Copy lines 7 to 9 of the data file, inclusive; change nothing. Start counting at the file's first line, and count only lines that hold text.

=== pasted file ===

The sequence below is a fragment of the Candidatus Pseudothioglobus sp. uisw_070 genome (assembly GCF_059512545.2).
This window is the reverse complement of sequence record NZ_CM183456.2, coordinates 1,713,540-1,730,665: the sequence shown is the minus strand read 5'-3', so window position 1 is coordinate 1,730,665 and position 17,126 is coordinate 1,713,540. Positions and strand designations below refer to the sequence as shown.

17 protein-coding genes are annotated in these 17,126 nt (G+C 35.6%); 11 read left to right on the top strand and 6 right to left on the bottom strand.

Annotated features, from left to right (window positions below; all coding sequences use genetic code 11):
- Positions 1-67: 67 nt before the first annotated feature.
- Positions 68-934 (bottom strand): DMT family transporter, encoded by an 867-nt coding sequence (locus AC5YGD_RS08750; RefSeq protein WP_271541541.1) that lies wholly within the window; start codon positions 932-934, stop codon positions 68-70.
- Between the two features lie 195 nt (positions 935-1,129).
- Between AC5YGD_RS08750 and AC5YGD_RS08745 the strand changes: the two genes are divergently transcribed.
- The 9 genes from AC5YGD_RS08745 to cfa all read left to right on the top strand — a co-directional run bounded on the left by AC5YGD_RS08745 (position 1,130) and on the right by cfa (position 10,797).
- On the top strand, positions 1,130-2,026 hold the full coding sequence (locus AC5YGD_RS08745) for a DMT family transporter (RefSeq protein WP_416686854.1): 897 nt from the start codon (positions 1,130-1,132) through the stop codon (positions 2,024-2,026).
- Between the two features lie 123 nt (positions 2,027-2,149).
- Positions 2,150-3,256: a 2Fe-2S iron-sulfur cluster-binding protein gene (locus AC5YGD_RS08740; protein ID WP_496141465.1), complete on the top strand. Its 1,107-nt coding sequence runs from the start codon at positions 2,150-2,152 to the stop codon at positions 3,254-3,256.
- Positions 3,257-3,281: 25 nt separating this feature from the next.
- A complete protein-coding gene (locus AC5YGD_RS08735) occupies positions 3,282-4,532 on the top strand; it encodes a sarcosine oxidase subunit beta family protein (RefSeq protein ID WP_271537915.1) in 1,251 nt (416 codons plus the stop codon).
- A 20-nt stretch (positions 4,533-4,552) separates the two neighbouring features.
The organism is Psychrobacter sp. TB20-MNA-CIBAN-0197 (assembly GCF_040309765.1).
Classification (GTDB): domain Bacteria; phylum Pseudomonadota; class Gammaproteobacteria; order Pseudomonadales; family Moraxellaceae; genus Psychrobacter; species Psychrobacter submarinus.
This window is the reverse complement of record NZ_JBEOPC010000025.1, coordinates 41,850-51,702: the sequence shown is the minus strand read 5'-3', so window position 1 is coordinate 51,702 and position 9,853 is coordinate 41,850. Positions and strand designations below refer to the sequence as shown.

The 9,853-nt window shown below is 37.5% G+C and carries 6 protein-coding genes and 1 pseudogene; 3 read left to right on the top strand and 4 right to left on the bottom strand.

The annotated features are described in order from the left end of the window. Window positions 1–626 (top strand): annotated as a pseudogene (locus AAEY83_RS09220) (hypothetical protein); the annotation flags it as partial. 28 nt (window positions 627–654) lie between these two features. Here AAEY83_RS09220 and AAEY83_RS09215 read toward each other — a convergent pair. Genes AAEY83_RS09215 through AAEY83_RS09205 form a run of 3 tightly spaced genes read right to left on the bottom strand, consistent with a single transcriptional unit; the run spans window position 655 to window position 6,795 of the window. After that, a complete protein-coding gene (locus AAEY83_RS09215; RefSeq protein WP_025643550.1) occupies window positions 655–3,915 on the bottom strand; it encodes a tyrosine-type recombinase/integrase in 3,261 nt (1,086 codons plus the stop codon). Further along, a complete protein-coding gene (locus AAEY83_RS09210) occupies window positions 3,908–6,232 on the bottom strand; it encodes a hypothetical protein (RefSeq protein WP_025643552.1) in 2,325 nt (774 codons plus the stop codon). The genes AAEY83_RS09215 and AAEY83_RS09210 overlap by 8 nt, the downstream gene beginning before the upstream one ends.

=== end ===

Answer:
- Between the two features lie 195 nt (positions 935-1,129).
- Between AC5YGD_RS08750 and AC5YGD_RS08745 the strand changes: the two genes are divergently transcribed.
- The 9 genes from AC5YGD_RS08745 to cfa all read left to right on the top strand — a co-directional run bounded on the left by AC5YGD_RS08745 (position 1,130) and on the right by cfa (position 10,797).